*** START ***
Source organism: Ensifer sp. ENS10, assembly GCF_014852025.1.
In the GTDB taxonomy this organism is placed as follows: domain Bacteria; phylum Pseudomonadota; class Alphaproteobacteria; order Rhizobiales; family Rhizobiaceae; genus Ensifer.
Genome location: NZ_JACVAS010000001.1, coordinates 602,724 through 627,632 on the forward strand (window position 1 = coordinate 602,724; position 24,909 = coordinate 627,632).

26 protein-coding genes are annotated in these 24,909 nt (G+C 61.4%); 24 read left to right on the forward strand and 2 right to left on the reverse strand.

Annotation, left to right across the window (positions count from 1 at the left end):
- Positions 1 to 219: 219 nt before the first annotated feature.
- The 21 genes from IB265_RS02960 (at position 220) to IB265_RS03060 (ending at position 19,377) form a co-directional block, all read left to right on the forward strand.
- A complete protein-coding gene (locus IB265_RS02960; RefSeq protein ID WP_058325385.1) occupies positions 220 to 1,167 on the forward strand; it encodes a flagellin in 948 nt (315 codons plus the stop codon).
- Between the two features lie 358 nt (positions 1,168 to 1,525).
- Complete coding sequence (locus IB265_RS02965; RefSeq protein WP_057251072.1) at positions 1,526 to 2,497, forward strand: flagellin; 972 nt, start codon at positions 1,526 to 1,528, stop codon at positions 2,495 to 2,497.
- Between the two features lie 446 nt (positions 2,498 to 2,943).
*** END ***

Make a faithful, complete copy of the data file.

Source organism: Ensifer sp. ENS10, assembly GCF_014852025.1.
In the GTDB taxonomy this organism is placed as follows: domain Bacteria; phylum Pseudomonadota; class Alphaproteobacteria; order Rhizobiales; family Rhizobiaceae; genus Ensifer.
Genome location: NZ_JACVAS010000001.1, coordinates 602,724 through 627,632 on the forward strand (window position 1 = coordinate 602,724; position 24,909 = coordinate 627,632).

26 protein-coding genes are annotated in these 24,909 nt (G+C 61.4%); 24 read left to right on the forward strand and 2 right to left on the reverse strand.

Annotation, left to right across the window (positions count from 1 at the left end):
- Positions 1 to 219: 219 nt before the first annotated feature.
- The 21 genes from IB265_RS02960 (at position 220) to IB265_RS03060 (ending at position 19,377) form a co-directional block, all read left to right on the forward strand.
- A complete protein-coding gene (locus IB265_RS02960; RefSeq protein ID WP_058325385.1) occupies positions 220 to 1,167 on the forward strand; it encodes a flagellin in 948 nt (315 codons plus the stop codon).
- Between the two features lie 358 nt (positions 1,168 to 1,525).
- Complete coding sequence (locus IB265_RS02965; RefSeq protein WP_057251072.1) at positions 1,526 to 2,497, forward strand: flagellin; 972 nt, start codon at positions 1,526 to 1,528, stop codon at positions 2,495 to 2,497.
- Between the two features lie 446 nt (positions 2,498 to 2,943).